# How to calculate phase shift with the oscilloscope

Written by j.t. barett
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While phase shift is not always a bad thing, it's an inescapable fact of life that electronic circuits delay signals, shifting their phase. The amount of phase shift in circuits differs from design to design. You can choose a circuit whose phase shift is less than others and you can visually measure it with an oscilloscope. By measuring the circuit's input signal with the scope's channel 1 and its output with channel 2, you can compare the signals and calculate the phase shift produced by the circuit.

Skill level:
Moderate

### Things you need

• Sine wave oscillator
• BNC T-connector
• BNC cables
• Circuit to test
• Two-channel oscilloscope
• Oscilloscope probe
• Calculator

## Instructions

1. 1

Connect a BNC T-connector to the sine wave oscillator's output. This in effect gives the oscillator two outputs. Connect a BNC cable between one end of the T-connector and the oscilloscope's channel 1 input. Connect another BNC cable between the other end of the T-connector and the input of the circuit you wish to test. Attach an oscilloscope probe to the scope's channel 2 input. Connect the probe to the circuit's output.

2. 2

Turn the oscillator, circuit and oscilloscope on. Adjust the oscillator so its frequency and amplitude fall into the circuit's operating range. Do not overdrive the circuit with the oscillator.

3. 3

Turn the oscilloscope's horizontal sweep rate control until you see two or three sine wave cycles on the oscilloscope's display. Adjust the vertical position and sensitivity controls until you can clearly see sine waves from both channels, with channel 1 on top and 2 on the bottom. If necessary, set the scope's sweep trigger to channel 1 to stabilise the sine wave on the display.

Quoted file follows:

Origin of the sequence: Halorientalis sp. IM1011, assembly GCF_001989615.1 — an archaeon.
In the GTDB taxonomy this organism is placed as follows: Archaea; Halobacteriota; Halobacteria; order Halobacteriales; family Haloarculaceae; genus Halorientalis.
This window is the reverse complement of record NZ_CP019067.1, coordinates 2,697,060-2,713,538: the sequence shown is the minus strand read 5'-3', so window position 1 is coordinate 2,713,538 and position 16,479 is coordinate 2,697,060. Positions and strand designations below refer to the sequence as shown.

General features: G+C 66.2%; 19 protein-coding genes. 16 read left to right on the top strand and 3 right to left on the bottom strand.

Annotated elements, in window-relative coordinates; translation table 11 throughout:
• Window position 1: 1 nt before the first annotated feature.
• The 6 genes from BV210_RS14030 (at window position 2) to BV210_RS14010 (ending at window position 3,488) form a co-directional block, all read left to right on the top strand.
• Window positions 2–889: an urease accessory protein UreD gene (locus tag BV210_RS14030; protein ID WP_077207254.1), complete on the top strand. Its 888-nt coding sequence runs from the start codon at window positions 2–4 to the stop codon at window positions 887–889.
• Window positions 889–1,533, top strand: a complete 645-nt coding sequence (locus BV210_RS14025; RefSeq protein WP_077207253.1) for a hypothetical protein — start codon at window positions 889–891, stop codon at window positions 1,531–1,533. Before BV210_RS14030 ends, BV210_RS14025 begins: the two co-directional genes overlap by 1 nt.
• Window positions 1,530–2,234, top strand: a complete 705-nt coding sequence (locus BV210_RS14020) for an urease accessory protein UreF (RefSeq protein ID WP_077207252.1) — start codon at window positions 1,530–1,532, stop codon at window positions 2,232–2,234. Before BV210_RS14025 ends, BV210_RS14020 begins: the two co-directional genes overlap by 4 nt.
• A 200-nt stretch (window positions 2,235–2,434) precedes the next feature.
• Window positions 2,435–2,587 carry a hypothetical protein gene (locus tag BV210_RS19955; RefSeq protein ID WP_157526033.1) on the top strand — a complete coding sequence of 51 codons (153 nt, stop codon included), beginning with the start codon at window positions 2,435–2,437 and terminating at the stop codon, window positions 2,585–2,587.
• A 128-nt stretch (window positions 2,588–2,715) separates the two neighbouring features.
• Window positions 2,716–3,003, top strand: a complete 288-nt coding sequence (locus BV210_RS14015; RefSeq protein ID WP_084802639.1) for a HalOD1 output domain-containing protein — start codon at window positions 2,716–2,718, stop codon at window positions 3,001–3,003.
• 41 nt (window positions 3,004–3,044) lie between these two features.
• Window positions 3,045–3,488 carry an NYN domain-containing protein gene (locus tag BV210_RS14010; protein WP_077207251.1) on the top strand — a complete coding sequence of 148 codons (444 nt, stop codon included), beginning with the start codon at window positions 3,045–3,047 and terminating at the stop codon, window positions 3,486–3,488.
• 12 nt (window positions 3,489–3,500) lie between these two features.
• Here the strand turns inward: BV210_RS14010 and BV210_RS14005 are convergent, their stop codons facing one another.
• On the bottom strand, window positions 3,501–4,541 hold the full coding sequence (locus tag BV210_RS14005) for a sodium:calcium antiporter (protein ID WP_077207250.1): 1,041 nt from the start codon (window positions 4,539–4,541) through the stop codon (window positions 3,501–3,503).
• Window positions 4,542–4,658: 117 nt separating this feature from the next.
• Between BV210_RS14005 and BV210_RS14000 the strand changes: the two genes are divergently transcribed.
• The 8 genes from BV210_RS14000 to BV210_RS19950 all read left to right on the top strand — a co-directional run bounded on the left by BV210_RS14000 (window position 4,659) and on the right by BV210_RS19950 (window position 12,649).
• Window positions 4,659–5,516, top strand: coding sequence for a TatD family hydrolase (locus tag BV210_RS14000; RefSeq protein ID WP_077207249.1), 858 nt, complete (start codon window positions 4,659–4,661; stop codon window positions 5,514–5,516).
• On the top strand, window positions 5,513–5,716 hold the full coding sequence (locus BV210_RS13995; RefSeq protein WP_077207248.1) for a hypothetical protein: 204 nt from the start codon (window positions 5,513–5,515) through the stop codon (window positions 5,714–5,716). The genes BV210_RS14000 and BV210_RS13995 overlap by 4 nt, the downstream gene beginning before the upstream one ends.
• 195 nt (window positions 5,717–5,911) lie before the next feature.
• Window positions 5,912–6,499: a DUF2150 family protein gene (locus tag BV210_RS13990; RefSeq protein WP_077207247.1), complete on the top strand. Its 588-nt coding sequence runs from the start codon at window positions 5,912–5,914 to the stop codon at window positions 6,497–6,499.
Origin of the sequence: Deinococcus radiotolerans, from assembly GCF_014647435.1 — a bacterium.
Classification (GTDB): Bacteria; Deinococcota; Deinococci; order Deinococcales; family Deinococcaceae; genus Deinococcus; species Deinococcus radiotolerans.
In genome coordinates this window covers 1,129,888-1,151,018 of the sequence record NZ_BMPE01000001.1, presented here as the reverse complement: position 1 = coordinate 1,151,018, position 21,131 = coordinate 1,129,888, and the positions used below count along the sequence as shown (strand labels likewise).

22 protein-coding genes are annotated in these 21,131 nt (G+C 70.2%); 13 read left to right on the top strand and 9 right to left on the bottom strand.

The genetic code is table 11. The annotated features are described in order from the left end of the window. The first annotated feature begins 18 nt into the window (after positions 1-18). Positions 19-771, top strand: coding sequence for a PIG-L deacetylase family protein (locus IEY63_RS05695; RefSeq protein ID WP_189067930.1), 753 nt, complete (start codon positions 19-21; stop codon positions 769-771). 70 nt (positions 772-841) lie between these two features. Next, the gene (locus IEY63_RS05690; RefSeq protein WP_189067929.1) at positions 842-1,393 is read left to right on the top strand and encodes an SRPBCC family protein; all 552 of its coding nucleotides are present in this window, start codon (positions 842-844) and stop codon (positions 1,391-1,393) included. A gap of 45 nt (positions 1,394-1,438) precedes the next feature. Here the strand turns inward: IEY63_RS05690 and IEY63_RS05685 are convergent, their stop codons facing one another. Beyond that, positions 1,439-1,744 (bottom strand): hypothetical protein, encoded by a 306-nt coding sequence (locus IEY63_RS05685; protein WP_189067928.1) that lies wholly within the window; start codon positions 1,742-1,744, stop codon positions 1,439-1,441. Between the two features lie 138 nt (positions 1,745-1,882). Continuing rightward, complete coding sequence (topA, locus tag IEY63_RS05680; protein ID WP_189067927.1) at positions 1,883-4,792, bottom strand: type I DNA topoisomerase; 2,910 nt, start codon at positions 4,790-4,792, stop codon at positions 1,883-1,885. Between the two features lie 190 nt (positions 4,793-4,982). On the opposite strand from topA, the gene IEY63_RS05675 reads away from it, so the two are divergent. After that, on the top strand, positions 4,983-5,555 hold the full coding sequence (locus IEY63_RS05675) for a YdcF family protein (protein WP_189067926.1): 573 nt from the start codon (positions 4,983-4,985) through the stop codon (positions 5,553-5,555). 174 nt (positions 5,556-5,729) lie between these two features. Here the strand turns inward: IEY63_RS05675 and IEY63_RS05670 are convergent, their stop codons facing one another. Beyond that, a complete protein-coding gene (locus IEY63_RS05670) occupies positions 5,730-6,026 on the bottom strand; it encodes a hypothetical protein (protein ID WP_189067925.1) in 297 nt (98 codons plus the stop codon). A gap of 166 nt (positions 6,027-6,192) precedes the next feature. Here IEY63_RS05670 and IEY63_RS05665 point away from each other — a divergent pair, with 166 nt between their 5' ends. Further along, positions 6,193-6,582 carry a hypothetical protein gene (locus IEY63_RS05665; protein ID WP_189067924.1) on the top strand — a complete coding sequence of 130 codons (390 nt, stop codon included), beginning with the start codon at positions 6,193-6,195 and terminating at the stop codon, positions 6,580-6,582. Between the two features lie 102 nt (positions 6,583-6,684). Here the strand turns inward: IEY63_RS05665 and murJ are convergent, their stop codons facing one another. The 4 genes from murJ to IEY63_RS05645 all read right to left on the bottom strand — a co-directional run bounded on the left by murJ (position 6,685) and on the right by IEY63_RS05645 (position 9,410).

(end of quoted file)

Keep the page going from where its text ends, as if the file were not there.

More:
4. 4

Find a peak on the top sine wave and follow that point straight down to the horizontal time-division marks in the centre of the scope's display. Find the corresponding peak on channel 2 and its time-division mark. Count the major divisions between the two time-division marks, including any fraction of a division. This is the phase shift of the two signals.

5. 5

Look at the top sine wave again. Count the major divisions for one complete cycle, including any fraction of a division. Divide the difference between the channel 1 and channel 2 signals by the divisions for one complete cycle. Multiply by 2 times pi (3.1416) to get a phase shift in radians. For degrees, multiply by 360 instead of 2 times pi.

#### Tips and warnings

• Some digital oscilloscopes can measure and calculate the time difference between two points on the screen automatically. You select the time measurement function and place two vertical cursors at the beginning and ending points on the screen for an interval you want to measure. The scope will display the time difference as a number on the screen.

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